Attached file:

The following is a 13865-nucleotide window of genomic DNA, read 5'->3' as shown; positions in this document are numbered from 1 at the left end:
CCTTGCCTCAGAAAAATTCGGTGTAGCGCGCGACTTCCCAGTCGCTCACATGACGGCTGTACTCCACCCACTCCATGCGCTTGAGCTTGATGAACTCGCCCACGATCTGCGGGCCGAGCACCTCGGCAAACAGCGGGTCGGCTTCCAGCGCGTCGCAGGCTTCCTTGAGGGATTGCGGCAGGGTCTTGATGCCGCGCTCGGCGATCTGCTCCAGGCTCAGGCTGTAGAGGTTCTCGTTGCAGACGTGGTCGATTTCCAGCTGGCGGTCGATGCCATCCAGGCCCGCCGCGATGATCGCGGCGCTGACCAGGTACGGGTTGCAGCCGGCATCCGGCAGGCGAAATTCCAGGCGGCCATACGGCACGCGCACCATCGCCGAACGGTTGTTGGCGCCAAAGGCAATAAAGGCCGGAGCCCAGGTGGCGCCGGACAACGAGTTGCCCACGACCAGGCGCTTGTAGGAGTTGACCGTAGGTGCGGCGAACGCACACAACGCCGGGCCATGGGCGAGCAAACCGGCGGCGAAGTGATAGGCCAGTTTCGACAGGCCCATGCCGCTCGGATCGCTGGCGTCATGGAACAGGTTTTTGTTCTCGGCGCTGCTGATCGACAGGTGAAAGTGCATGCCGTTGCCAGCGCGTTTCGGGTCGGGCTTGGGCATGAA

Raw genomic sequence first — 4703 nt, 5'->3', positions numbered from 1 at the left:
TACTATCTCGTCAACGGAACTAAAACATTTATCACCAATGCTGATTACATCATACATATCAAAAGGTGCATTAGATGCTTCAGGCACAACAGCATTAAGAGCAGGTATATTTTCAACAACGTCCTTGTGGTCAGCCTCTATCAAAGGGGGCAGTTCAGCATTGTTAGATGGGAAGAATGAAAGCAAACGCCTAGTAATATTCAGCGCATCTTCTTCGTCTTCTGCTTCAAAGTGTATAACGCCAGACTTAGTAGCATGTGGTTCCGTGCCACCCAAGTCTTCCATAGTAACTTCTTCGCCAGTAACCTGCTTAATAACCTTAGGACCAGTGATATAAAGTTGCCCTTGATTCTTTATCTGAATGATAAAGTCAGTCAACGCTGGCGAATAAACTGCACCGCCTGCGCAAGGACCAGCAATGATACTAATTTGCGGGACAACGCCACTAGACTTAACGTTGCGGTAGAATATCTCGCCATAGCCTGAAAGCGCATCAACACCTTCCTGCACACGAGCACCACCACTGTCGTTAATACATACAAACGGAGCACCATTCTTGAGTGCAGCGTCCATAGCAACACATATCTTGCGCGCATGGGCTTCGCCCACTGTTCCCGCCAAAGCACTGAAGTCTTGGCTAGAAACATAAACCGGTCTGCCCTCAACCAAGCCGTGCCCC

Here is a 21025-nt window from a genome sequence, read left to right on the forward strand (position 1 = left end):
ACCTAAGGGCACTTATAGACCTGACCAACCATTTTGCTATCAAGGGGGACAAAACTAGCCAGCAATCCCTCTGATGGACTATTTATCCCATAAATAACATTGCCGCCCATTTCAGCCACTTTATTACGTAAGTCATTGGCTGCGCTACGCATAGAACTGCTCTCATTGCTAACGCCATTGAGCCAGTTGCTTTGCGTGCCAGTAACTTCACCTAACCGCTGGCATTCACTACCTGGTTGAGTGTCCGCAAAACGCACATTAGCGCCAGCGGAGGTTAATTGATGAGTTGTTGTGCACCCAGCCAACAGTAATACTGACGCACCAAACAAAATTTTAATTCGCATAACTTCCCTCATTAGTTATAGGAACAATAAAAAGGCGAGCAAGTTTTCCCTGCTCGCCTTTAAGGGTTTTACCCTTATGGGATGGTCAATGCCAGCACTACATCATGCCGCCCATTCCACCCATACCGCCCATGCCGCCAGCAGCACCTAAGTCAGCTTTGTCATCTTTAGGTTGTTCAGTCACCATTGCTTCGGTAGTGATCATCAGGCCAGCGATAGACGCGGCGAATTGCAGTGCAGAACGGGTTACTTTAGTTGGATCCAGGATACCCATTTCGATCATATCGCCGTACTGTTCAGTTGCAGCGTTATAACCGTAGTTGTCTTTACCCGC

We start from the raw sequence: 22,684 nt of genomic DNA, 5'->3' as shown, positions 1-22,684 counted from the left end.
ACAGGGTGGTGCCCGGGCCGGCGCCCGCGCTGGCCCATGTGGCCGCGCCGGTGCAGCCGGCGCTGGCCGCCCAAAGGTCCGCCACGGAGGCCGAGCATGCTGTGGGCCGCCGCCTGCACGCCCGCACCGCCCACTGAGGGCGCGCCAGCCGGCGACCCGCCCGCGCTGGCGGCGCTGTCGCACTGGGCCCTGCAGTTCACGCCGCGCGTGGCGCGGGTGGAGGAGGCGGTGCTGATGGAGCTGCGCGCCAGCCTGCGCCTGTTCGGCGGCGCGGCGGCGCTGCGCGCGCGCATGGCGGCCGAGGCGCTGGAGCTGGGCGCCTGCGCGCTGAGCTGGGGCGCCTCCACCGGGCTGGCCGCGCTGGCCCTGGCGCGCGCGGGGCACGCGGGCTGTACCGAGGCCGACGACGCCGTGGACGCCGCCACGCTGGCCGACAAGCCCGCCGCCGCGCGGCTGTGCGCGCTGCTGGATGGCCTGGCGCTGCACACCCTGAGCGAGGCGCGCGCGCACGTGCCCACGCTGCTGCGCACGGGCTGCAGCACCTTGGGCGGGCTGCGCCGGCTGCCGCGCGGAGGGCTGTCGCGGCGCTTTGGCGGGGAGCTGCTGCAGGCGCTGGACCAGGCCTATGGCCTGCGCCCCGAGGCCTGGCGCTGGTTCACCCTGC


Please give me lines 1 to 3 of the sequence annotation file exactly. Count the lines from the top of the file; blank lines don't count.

The following is a 13865-nucleotide window of genomic DNA, read 5'->3' as shown; positions in this document are numbered from 1 at the left end:
CCTTGCCTCAGAAAAATTCGGTGTAGCGCGCGACTTCCCAGTCGCTCACATGACGGCTGTACTCCACCCACTCCATGCGCTTGAGCTTGATGAACTCGCCCACGATCTGCGGGCCGAGCACCTCGGCAAACAGCGGGTCGGCTTCCAGCGCGTCGCAGGCTTCCTTGAGGGATTGCGGCAGGGTCTTGATGCCGCGCTCGGCGATCTGCTCCAGGCTCAGGCTGTAGAGGTTCTCGTTGCAGACGTGGTCGATTTCCAGCTGGCGGTCGATGCCATCCAGGCCCGCCGCGATGATCGCGGCGCTGACCAGGTACGGGTTGCAGCCGGCATCCGGCAGGCGAAATTCCAGGCGGCCATACGGCACGCGCACCATCGCCGAACGGTTGTTGGCGCCAAAGGCAATAAAGGCCGGAGCCCAGGTGGCGCCGGACAACGAGTTGCCCACGACCAGGCGCTTGTAGGAGTTGACCGTAGGTGCGGCGAACGCACACAACGCCGGGCCATGGGCGAGCAAACCGGCGGCGAAGTGATAGGCCAGTTTCGACAGGCCCATGCCGCTCGGATCGCTGGCGTCATGGAACAGGTTTTTGTTCTCGGCGCTGCTGATCGACAGGTGAAAGTGCATGCCGTTGCCAGCGCGTTTCGGGTCGGGCTTGGGCATGAA

Raw genomic sequence first — 4703 nt, 5'->3', positions numbered from 1 at the left: